Iron & Vitamin D Deficiency

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Vitamins and minerals are a critical part of the diet because the body needs them for different cells and proteins to work properly. Vitamin deficiencies often go unnoticed, because they can develop slowly. But if untreated, a vitamin or mineral deficiency can cause serious health problems. Deficiencies in vitamin D and iron can cause problems with the blood and bones, which can be easily treated using supplements.


Iron and vitamin D have important roles in two different parts of the body. Iron is a key component of hemoglobin. Hemoglobin is packaged into red blood cells and allows them to transport oxygen throughout the body. Vitamin D, on the other hand, is needed so that the body can properly absorb calcium from the diet, the Office of Dietary Supplements reports.


Typically, deficiencies of both iron and vitamin D points to poor nutrition, caused by an improper diet. Other problems can also contribute to low levels of either iron or vitamin D. Blood loss, for example, can cause patients to become low in iron because of the loss of iron-rich hemoglobin, explains. Vitamin D deficiency can be caused by inadequate sunlight exposure, as sunlight is needed to convert vitamin D into its active form.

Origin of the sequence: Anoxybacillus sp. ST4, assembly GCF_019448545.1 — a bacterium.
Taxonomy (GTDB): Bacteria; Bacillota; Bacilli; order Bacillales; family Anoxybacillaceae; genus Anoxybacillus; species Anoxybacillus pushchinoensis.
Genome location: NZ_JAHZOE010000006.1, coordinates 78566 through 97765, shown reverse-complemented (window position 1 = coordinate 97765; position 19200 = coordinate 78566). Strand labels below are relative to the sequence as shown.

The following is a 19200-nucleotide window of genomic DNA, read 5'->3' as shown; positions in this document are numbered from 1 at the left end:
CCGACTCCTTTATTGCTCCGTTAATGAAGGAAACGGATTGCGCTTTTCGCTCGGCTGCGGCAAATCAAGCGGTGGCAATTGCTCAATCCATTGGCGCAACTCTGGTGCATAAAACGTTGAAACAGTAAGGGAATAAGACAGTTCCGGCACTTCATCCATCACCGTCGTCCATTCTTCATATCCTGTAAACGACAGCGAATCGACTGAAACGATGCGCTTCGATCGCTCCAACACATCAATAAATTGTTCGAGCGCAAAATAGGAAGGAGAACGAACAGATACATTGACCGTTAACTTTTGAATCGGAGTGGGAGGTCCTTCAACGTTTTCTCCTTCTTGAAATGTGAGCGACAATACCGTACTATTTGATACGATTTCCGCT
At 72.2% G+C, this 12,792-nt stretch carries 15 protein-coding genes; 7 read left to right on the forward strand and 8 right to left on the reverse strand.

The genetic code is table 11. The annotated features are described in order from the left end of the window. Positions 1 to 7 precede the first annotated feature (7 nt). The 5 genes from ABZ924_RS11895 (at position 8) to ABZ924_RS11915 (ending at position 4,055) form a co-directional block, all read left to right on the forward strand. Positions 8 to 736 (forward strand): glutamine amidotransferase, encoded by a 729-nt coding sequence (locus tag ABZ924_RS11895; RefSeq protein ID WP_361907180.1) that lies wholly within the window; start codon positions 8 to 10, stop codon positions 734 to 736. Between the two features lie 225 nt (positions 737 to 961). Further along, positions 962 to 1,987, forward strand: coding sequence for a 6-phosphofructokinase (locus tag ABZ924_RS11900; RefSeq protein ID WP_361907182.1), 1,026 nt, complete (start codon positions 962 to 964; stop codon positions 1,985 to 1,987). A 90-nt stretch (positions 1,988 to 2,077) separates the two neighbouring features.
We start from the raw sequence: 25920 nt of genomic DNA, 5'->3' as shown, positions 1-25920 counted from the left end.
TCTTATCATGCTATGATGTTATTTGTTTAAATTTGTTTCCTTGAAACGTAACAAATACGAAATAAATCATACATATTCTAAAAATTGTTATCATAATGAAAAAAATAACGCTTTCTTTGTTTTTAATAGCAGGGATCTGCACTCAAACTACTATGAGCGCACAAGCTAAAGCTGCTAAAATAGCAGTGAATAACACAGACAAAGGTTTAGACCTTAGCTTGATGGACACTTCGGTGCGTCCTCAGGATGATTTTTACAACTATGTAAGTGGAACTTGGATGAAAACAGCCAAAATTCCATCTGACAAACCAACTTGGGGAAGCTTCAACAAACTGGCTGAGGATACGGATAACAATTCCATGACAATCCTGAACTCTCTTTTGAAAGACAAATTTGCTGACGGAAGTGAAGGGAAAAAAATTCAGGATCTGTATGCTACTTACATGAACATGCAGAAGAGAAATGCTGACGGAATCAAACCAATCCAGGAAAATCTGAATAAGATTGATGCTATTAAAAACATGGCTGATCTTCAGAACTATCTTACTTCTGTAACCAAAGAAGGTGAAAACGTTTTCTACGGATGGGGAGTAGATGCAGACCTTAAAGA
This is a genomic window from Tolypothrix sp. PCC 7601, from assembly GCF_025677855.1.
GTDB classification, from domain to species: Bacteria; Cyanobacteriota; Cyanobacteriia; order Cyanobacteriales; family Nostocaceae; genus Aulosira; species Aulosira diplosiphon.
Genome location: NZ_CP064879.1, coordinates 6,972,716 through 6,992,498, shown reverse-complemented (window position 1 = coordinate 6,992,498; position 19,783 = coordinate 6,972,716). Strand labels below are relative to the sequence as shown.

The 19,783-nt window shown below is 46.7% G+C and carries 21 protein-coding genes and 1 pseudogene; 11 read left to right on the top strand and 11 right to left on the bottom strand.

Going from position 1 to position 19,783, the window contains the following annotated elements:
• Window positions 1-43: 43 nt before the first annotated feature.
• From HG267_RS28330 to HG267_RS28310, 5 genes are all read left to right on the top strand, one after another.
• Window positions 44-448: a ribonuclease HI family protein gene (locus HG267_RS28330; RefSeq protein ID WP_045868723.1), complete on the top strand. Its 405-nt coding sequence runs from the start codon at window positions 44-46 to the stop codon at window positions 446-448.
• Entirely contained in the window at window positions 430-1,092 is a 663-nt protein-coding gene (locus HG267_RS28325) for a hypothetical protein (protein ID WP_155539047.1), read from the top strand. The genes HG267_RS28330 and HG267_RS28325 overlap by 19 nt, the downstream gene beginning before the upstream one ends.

The symptoms of a combined vitamin D and iron deficiency are a combination of the symptoms seen from a deficiency of each separately. Iron deficiency can cause anemia, which is marked by chronic pallor and fatigue due to inadequate oxygen delivery to tissues throughout the body. People with a vitamin D deficiency may develop muscle aches, fatigue and depression and may experience easy fracturing of their bones as a result of low calcium levels in the body, reports.


Deficiencies of vitamin D and iron can usually be diagnosed using blood tests. People with iron deficiencies typically have smaller red blood cells and a low hematocrit, which is a measurement of the quantity of red blood cells in the blood, states People with an iron deficiency typically have reduced levels of hemoglobin and ferritin in their blood as well. A vitamin D deficiency is marked by levels of activated vitamin D below 15 ng per ml of blood, the Office of Dietary Supplements explains.


People with deficiencies in iron and vitamin D should take supplements to help quickly restore their iron and vitamin D levels to normal. Because this combined deficiency suggests a poor diet, patients may also want to discuss their eating habits with their physicians to identify ways to improve their nutrition.